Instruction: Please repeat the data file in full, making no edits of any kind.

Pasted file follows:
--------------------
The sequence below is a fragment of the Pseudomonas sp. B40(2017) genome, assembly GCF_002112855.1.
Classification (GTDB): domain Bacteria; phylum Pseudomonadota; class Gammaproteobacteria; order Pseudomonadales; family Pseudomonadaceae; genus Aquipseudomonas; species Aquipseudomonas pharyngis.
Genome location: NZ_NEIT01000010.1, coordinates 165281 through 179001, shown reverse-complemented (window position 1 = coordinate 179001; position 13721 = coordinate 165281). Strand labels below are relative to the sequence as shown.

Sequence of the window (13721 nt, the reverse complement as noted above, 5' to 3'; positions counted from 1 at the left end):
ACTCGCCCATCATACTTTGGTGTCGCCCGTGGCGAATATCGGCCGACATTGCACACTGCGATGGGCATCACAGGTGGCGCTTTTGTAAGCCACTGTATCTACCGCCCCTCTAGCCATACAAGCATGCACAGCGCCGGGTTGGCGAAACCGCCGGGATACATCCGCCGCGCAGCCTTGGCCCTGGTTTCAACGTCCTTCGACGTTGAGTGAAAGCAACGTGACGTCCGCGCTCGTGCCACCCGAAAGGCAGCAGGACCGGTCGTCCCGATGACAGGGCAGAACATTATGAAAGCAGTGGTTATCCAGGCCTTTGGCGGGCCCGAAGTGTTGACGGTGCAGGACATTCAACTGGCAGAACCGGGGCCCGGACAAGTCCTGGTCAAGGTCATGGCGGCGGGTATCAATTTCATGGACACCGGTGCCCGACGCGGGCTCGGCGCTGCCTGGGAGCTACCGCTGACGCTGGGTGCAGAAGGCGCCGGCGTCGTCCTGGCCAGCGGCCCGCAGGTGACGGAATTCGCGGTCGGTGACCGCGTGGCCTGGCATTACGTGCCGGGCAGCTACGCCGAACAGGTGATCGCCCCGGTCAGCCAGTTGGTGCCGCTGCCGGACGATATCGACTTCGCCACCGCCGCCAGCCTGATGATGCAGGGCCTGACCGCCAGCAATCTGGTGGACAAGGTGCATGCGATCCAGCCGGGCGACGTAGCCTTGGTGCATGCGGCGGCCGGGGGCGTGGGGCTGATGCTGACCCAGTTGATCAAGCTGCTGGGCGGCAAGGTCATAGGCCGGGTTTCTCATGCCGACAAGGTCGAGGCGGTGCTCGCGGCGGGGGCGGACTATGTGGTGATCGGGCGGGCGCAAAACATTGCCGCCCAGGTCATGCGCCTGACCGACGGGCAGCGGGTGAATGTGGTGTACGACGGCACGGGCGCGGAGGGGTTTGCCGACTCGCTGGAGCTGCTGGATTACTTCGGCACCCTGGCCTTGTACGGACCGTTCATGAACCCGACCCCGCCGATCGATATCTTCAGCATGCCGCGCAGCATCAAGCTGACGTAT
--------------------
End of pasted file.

The sequence below is a fragment of the Pseudomonas sp. B40(2017) genome, assembly GCF_002112855.1.
Classification (GTDB): domain Bacteria; phylum Pseudomonadota; class Gammaproteobacteria; order Pseudomonadales; family Pseudomonadaceae; genus Aquipseudomonas; species Aquipseudomonas pharyngis.
Genome location: NZ_NEIT01000010.1, coordinates 165281 through 179001, shown reverse-complemented (window position 1 = coordinate 179001; position 13721 = coordinate 165281). Strand labels below are relative to the sequence as shown.

Sequence of the window (13721 nt, the reverse complement as noted above, 5' to 3'; positions counted from 1 at the left end):
ACTCGCCCATCATACTTTGGTGTCGCCCGTGGCGAATATCGGCCGACATTGCACACTGCGATGGGCATCACAGGTGGCGCTTTTGTAAGCCACTGTATCTACCGCCCCTCTAGCCATACAAGCATGCACAGCGCCGGGTTGGCGAAACCGCCGGGATACATCCGCCGCGCAGCCTTGGCCCTGGTTTCAACGTCCTTCGACGTTGAGTGAAAGCAACGTGACGTCCGCGCTCGTGCCACCCGAAAGGCAGCAGGACCGGTCGTCCCGATGACAGGGCAGAACATTATGAAAGCAGTGGTTATCCAGGCCTTTGGCGGGCCCGAAGTGTTGACGGTGCAGGACATTCAACTGGCAGAACCGGGGCCCGGACAAGTCCTGGTCAAGGTCATGGCGGCGGGTATCAATTTCATGGACACCGGTGCCCGACGCGGGCTCGGCGCTGCCTGGGAGCTACCGCTGACGCTGGGTGCAGAAGGCGCCGGCGTCGTCCTGGCCAGCGGCCCGCAGGTGACGGAATTCGCGGTCGGTGACCGCGTGGCCTGGCATTACGTGCCGGGCAGCTACGCCGAACAGGTGATCGCCCCGGTCAGCCAGTTGGTGCCGCTGCCGGACGATATCGACTTCGCCACCGCCGCCAGCCTGATGATGCAGGGCCTGACCGCCAGCAATCTGGTGGACAAGGTGCATGCGATCCAGCCGGGCGACGTAGCCTTGGTGCATGCGGCGGCCGGGGGCGTGGGGCTGATGCTGACCCAGTTGATCAAGCTGCTGGGCGGCAAGGTCATAGGCCGGGTTTCTCATGCCGACAAGGTCGAGGCGGTGCTCGCGGCGGGGGCGGACTATGTGGTGATCGGGCGGGCGCAAAACATTGCCGCCCAGGTCATGCGCCTGACCGACGGGCAGCGGGTGAATGTGGTGTACGACGGCACGGGCGCGGAGGGGTTTGCCGACTCGCTGGAGCTGCTGGATTACTTCGGCACCCTGGCCTTGTACGGACCGTTCATGAACCCGACCCCGCCGATCGATATCTTCAGCATGCCGCGCAGCATCAAGCTGACGTAT